|Photos||Video & Audio||Blogs||Statistics||Archive||Games||Mobile|
He knows exactly when his batting average dipped below his dad's, he knows he is England's 638th Test player, and he can swing the ball pretty fast and accurately as well
September 25, 2008
Stuart Broad is a science nerd. "He knows more about one area of physics than I did - force and pressure, anything to do with swing. Broady is very clued up on all this." Frank Hayes, one-time England batsman, now physics teacher and cricket master at Oakham School, spills the beans.
Broad, England's freshest face in a young squad (30-year-old Andrew Flintoff was the oldest player in the first one-dayer against South Africa at Headingley), may have appeared naked in Cosmopolitan, have floppy, blond hair, boy-band looks and a love of fast cars, but for all that he is a cricket geek.
He is at Silverstone for a driving day laid on by Volkswagen, one of England's sponsors. He spots a copy of the Wisden Cricketer on the table in the briefing room, and ignoring all the sexy car magazines, starts flicking through, looking at pictures and statistics. He knows his stats.
"I look at Ashley Giles. He averaged just over 20 with four 50s in his Test career, and he was renowned as a good No. 8," he says. "If I can be around that 25-mark, I would certainly be able to do the business with the bat. Freddie [Flintoff] is one of the best bowlers in the world, and he averages 32. Anything near 30 and you are doing your bit for the team."
Numbers are important to him. They measure success. And he is very competitive and very proud. "I am 638. Only 638 people in 100-plus years of Test cricket have played for England. It is not many, so I am in a privileged club. My ODI number is 197."
This competitive streak emerges during his VW driving experience. Not only is he driving off-road in a brand new 4x4. He is also giving an F4 racing car a spin round the Silverstone circuit. The weather is atrocious, so both trips are fraught, but Broad knows only one way: attack. An ashen-faced instructor stumbles out of the 4x4 once Broad has finished his run. "He wanted to see how fast it goes," the instructor explains, "and this is a course for accuracy not speed."
Ravi Bopara overturned a 4x4 during a similar session last year, and Broad has admitted in the past to causing damage to these tough machines. When he gets on the racing circuit the story is the same: "I am more aggressive than others, being a sportsman. I spun the F4 three times and got aggressive on the track. I wanted to test it out. As a sportsman you are always testing your limits."
Broad knows no other way and this trait is genetic. Everyone remembers his father Chris, Ashes winner in 1986-87, as a short-tempered opener who became a match referee. But what is his relationship with his dad like? Stuart says it is good, but it is clearly fiery.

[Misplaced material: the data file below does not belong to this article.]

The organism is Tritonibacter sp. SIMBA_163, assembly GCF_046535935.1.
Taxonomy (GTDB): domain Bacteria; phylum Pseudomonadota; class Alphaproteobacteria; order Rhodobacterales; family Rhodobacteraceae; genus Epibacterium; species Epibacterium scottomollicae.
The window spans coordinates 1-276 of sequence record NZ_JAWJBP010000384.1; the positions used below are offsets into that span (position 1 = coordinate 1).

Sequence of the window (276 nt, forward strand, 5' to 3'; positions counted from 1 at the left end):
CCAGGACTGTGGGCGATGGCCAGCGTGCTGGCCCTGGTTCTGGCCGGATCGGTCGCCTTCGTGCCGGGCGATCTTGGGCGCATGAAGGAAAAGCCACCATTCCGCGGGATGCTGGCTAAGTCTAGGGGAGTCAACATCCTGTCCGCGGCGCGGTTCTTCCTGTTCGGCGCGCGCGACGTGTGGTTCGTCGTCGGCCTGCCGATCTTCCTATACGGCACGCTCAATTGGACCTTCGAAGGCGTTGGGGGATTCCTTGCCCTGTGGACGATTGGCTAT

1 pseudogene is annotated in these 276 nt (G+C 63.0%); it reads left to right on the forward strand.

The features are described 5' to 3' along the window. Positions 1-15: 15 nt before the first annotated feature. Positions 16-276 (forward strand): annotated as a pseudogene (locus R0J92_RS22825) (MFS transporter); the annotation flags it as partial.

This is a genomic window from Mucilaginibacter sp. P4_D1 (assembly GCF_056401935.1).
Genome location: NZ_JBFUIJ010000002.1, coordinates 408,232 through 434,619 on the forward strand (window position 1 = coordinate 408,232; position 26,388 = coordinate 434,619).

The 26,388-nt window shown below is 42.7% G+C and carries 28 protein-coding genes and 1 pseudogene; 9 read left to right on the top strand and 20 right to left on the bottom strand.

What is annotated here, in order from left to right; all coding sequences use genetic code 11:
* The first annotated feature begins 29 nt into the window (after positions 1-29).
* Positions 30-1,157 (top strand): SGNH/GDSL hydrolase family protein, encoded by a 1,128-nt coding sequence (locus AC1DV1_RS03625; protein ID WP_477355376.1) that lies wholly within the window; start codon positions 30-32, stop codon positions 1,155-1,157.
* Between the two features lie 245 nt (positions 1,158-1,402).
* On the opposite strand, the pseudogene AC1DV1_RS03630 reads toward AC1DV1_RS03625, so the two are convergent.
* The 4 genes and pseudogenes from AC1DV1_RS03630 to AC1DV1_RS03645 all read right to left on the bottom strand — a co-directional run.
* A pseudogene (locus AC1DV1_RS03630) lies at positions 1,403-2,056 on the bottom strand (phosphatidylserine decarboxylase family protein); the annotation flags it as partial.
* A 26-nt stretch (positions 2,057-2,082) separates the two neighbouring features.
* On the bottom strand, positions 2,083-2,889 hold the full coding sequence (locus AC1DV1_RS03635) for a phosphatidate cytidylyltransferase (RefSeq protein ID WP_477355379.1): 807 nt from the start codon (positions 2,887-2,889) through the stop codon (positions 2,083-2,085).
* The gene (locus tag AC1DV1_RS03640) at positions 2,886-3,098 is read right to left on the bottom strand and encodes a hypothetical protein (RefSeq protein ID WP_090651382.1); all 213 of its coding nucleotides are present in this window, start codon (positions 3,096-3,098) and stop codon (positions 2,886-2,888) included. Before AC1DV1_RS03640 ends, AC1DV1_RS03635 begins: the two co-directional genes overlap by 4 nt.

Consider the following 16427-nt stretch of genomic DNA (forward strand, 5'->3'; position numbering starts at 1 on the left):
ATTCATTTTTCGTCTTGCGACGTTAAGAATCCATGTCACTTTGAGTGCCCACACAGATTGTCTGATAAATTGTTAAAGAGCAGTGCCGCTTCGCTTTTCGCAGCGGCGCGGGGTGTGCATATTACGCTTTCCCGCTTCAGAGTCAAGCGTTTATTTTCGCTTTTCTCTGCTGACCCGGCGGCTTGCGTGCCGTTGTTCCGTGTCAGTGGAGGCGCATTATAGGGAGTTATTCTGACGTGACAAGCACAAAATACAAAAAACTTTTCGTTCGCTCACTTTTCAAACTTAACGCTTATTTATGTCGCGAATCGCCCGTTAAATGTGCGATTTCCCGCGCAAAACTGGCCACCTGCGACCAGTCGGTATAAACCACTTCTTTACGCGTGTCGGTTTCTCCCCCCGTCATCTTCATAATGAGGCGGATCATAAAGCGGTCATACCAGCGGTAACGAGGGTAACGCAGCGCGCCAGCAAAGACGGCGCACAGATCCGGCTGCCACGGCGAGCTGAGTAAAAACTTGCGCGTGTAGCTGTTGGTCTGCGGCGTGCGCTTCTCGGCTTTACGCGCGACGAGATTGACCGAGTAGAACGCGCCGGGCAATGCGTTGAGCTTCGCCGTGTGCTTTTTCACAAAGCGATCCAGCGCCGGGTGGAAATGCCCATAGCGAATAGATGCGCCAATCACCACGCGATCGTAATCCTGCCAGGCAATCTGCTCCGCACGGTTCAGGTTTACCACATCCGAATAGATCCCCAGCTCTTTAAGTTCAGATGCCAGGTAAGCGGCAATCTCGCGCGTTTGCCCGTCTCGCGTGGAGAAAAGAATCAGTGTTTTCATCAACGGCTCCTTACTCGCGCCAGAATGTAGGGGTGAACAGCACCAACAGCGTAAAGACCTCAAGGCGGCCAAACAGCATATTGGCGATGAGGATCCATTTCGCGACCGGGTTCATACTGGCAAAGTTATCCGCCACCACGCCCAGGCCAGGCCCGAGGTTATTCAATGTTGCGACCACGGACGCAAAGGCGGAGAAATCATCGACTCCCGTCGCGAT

Dad likes to keep son in check: "He was the first to text me when we won at Old Trafford against New Zealand. He played 25 Tests and won two. I had played five and won three, beating him after just five Tests. I think he is happy I scored 1 at The Oval [against South Africa] because now my batting average is below his again. But he's delighted. He loves watching me play, though he gets a bit nervous."
Does Stuart have any of his father's temperament or his temper? "Yes. But I have only kicked down stumps in the back garden. I have his passion for it. I love winning, I love playing to win. You need some of that to be a bowler. You need to have a hatred for the batsman to make sure you have that real fire to perform."
Before Stuart's Test debut Chris said his son would not make it through his career without being fined his entire match fee at least once. And Stuart says he sees the irony of his father's poacher-turned-gamekeeper situation. "He is always on at me about little things I do wrong. He knows all the ins and outs, so if I don't turn round [to the umpire] for an appeal he asks why. He's good at his job because he's not afraid to make decisions. He's not afraid to speak his mind, which got him in trouble in the past. He's not there to sit in the background and let people get away with it. He is there to say, 'Look, you've done wrong. I'm going to fine you.'"
It was Broad's mother Carole who nurtured his young love of the game. His parents split up when he was six and she shipped the eager boy from youth matches to practice and even helped out herself: "My mum was always the one that took me to all the matches, sat there watching in the school holidays - she's a teacher as well - then drove me home and talked about the game. She saw a lot more cricket than my dad. I'd be in the back garden playing and I'd want 50 catches thrown at me, so she'd be out there throwing catches. She was key in letting me enjoy my cricket. I was never forced to play. I just loved the sport and always played."